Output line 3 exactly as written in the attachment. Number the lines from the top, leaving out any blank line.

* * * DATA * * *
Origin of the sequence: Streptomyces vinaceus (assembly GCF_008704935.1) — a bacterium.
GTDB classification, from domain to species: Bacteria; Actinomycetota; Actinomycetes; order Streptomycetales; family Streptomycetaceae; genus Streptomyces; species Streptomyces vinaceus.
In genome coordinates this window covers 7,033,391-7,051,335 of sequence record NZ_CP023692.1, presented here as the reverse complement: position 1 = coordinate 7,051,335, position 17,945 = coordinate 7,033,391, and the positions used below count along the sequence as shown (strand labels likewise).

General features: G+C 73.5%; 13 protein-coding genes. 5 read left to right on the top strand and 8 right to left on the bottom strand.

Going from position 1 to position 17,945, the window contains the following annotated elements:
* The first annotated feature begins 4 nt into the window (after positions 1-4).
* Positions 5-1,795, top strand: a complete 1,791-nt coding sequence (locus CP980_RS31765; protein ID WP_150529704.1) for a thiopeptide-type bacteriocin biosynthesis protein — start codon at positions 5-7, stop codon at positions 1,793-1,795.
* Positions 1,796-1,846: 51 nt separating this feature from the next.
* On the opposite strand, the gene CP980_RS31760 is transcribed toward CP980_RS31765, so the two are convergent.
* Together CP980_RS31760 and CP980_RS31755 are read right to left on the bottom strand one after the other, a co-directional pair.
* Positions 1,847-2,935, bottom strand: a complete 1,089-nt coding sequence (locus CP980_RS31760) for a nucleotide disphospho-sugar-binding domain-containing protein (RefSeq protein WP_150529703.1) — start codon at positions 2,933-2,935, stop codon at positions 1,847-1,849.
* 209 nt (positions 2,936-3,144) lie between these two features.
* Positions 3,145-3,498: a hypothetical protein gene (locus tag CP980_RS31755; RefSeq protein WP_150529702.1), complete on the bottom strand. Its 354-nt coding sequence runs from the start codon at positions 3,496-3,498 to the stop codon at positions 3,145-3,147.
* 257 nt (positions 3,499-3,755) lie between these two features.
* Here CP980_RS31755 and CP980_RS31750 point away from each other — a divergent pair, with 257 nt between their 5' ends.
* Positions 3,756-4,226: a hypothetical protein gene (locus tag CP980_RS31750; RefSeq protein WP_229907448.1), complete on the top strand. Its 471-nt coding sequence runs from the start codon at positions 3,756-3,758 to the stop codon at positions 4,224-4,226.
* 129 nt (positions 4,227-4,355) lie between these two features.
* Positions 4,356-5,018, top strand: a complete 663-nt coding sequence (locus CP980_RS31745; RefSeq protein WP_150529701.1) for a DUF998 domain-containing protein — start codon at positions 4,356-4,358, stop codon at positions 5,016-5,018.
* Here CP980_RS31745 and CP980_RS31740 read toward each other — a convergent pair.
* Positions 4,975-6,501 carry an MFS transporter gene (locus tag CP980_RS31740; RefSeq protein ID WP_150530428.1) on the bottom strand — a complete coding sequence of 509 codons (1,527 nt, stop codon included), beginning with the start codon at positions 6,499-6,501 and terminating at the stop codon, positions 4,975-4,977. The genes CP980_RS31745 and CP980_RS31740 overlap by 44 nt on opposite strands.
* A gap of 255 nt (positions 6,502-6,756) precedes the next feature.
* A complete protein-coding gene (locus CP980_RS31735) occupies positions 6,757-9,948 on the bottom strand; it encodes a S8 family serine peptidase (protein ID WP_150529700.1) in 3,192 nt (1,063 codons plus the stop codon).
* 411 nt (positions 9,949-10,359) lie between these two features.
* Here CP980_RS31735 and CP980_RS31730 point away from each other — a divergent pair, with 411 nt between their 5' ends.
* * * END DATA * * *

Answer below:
In genome coordinates this window covers 7,033,391-7,051,335 of sequence record NZ_CP023692.1, presented here as the reverse complement: position 1 = coordinate 7,051,335, position 17,945 = coordinate 7,033,391, and the positions used below count along the sequence as shown (strand labels likewise).